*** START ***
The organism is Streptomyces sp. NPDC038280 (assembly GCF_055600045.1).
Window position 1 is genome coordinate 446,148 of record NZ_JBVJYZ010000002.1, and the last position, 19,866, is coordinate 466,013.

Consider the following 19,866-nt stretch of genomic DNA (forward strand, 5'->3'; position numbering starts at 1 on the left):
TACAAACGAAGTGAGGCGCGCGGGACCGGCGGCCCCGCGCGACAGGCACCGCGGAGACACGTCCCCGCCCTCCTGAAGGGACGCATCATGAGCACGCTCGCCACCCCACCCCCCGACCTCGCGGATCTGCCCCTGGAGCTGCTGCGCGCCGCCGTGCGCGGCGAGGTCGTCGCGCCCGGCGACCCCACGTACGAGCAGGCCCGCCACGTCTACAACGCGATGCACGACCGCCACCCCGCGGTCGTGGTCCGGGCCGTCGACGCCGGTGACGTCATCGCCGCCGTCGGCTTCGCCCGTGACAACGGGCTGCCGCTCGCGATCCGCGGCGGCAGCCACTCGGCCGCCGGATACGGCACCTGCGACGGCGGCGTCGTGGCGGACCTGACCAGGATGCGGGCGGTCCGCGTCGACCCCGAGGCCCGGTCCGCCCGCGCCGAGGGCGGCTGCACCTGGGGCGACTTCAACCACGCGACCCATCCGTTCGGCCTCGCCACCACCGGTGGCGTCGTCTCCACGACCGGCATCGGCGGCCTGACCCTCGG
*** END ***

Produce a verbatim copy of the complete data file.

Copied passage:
The organism is Streptomyces sp. NPDC038280 (assembly GCF_055600045.1).
Window position 1 is genome coordinate 446,148 of record NZ_JBVJYZ010000002.1, and the last position, 19,866, is coordinate 466,013.

Consider the following 19,866-nt stretch of genomic DNA (forward strand, 5'->3'; position numbering starts at 1 on the left):
TACAAACGAAGTGAGGCGCGCGGGACCGGCGGCCCCGCGCGACAGGCACCGCGGAGACACGTCCCCGCCCTCCTGAAGGGACGCATCATGAGCACGCTCGCCACCCCACCCCCCGACCTCGCGGATCTGCCCCTGGAGCTGCTGCGCGCCGCCGTGCGCGGCGAGGTCGTCGCGCCCGGCGACCCCACGTACGAGCAGGCCCGCCACGTCTACAACGCGATGCACGACCGCCACCCCGCGGTCGTGGTCCGGGCCGTCGACGCCGGTGACGTCATCGCCGCCGTCGGCTTCGCCCGTGACAACGGGCTGCCGCTCGCGATCCGCGGCGGCAGCCACTCGGCCGCCGGATACGGCACCTGCGACGGCGGCGTCGTGGCGGACCTGACCAGGATGCGGGCGGTCCGCGTCGACCCCGAGGCCCGGTCCGCCCGCGCCGAGGGCGGCTGCACCTGGGGCGACTTCAACCACGCGACCCATCCGTTCGGCCTCGCCACCACCGGTGGCGTCGTCTCCACGACCGGCATCGGCGGCCTGACCCTCGG